Santore: There's something to be said for keeping something like this around, you know, it's, it's a part of this, this interwoven fabric that supports it, supports the life that's been here for millions of years and is part of the bigger picture.
So we shouldn't start trying to, we shouldn't, we shouldn't burn down the library before we understand what's in it, you know,
Larsen: After hearing Joey talk about milkweed, I'm personally in the mood to go plant a whole shit ton of it ... maybe even in places where I'm not supposed to. And Jesse's with me.
Will: Well, hopefully people will hear this and, you know, chase down this stuff. And maybe they'll look at the plants in their backyard in a different way, or maybe they'll yank out some of those plants and replant something.
My yard now looks a little different from the neighbors next thing you know, it's going to be all milkweed.
Larsen: Oh, yeah, there we go. There's another one just coming up right in the middle of the road, it's a goddamned big prostrata. It's doing pretty good. Every time it feels like an apocalyptic story with this plant. You see it get wiped out, you know, but then of course, you know, they're just hiding. They just hide. So maybe it'll be okay. You can follow Joey Santore on his YouTube channel, Crime Pays But Botany Doesn't, or on his instagram and podcast of the same name.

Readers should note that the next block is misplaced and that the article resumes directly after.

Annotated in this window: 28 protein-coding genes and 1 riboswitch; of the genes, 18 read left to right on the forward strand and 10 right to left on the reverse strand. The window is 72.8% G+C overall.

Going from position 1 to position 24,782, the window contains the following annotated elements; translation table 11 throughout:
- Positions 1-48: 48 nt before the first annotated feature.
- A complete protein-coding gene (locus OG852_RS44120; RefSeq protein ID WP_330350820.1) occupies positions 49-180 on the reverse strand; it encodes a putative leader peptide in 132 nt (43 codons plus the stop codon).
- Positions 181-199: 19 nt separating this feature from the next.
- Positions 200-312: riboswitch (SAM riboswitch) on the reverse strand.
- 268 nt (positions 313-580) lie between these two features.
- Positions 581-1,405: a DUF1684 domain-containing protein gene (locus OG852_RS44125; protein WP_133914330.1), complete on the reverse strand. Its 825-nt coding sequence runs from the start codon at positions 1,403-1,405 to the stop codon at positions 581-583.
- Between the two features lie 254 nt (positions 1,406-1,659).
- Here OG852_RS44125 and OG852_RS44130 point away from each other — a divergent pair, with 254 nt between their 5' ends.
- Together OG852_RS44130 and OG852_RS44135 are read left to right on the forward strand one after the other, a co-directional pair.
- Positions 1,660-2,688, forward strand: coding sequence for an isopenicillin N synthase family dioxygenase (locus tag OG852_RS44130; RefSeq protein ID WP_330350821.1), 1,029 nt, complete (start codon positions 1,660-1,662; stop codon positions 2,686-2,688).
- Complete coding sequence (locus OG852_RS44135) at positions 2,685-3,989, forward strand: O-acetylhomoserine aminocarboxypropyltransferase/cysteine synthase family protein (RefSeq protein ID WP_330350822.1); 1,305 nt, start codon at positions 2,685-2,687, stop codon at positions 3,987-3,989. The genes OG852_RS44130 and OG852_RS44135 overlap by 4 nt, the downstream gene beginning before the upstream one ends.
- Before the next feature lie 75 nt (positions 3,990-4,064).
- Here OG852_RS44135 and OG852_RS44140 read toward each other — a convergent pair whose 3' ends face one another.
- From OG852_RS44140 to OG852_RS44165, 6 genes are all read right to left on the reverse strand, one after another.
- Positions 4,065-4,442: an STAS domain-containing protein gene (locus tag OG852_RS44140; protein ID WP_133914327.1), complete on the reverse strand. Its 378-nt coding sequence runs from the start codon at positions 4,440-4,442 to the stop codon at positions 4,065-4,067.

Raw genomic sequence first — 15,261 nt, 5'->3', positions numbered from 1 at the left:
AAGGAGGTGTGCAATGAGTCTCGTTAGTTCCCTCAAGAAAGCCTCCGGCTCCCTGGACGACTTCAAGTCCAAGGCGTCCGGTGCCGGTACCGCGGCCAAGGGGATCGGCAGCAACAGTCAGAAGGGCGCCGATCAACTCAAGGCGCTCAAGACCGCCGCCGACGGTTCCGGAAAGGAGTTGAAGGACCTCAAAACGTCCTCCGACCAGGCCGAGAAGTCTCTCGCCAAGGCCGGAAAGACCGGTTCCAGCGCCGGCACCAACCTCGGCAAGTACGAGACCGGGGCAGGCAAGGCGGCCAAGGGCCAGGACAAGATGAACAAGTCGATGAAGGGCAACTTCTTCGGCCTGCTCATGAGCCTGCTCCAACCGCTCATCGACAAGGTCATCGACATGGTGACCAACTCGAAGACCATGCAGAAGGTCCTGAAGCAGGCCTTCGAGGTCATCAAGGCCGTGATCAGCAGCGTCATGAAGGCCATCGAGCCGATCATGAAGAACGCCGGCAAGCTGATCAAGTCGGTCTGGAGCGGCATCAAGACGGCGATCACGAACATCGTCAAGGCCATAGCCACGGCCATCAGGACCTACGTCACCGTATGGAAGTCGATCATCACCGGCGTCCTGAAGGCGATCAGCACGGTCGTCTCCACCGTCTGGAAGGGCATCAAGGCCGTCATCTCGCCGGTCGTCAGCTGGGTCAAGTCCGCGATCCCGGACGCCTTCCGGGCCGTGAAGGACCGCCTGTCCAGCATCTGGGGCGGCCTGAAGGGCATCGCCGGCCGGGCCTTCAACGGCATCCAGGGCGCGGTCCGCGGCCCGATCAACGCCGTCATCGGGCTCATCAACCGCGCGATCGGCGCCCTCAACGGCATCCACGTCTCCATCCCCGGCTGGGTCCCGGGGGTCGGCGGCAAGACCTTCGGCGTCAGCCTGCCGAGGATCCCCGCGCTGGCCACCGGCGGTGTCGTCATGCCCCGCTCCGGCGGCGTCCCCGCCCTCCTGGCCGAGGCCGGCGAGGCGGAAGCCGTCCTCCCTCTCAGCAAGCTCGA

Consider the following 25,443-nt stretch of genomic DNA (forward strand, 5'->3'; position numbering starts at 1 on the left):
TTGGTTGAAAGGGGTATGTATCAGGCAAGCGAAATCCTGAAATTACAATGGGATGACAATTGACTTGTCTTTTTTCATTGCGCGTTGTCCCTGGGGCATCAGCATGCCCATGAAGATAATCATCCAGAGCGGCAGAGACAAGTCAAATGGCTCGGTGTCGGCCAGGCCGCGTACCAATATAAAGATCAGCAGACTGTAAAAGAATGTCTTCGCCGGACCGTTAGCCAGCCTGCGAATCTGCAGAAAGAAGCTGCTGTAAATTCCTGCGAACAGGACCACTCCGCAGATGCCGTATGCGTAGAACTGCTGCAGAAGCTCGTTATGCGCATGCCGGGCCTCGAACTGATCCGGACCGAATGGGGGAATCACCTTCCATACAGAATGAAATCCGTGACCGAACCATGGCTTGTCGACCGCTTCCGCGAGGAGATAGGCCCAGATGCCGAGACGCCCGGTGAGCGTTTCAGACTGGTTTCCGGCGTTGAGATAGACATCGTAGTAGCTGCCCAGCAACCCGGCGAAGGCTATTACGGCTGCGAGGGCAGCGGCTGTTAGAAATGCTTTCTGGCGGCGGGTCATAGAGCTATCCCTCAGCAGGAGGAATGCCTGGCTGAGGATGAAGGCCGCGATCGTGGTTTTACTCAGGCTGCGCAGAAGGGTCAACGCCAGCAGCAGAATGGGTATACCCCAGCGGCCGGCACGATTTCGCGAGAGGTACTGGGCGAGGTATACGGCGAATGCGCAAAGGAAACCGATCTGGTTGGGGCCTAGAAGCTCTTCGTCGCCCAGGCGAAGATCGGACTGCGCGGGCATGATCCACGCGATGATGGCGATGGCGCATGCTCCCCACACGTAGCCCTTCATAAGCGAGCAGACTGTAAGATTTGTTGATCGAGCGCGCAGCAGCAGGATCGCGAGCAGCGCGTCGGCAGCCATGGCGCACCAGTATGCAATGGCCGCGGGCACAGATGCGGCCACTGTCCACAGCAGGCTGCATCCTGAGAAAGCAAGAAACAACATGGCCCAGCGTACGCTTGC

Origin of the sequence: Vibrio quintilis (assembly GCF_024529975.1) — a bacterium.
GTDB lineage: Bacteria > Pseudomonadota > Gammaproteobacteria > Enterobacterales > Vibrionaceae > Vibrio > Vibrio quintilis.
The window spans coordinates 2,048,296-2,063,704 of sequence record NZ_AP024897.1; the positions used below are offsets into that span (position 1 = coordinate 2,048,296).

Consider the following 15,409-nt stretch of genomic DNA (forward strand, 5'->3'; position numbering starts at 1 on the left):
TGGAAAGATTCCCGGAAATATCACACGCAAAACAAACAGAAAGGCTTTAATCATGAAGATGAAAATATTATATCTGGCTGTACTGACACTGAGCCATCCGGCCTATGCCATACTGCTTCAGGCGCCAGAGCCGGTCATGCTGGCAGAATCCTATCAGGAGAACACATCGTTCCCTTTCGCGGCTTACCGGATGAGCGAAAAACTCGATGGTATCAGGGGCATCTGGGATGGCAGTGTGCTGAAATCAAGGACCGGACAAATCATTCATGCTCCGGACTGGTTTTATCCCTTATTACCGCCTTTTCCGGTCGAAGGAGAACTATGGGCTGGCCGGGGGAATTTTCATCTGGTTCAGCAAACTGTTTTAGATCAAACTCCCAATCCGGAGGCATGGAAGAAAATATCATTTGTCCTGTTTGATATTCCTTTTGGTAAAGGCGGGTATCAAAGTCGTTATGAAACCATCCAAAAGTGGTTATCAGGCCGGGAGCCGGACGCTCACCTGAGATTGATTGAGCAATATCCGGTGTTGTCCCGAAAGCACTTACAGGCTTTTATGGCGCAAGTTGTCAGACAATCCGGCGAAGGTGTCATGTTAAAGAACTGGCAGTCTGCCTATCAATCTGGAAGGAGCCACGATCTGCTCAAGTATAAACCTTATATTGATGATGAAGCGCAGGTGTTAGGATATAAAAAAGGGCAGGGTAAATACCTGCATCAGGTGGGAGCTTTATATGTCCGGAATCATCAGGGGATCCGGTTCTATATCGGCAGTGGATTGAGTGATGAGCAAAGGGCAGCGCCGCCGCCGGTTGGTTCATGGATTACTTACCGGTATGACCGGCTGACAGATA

This episode was written and produced by me, Maren Larsen:, and edited by Michael Roberts. Jesse Will interviewed Joey Santore. You can read Jesse's story on Outside Online.
This episode was brought to you by Mississippi, a wonderland for outdoor adventurers. Learn more about all the fun to be had across the state at visitmississippi.org.
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Outside’s longstanding literary storytelling tradition comes to life in audio with features that will both entertain and inform listeners. We launched in March 2016 with our first series, Science of Survival, which was developed in partnership with PRX, distributors of the idolized This American Life and The Moth Radio Hour, among others. We have since expanded our show and now offer a range of story formats, including interviews with the biggest figures in sports, adventure, and politics, as well as reports from our correspondents in the field.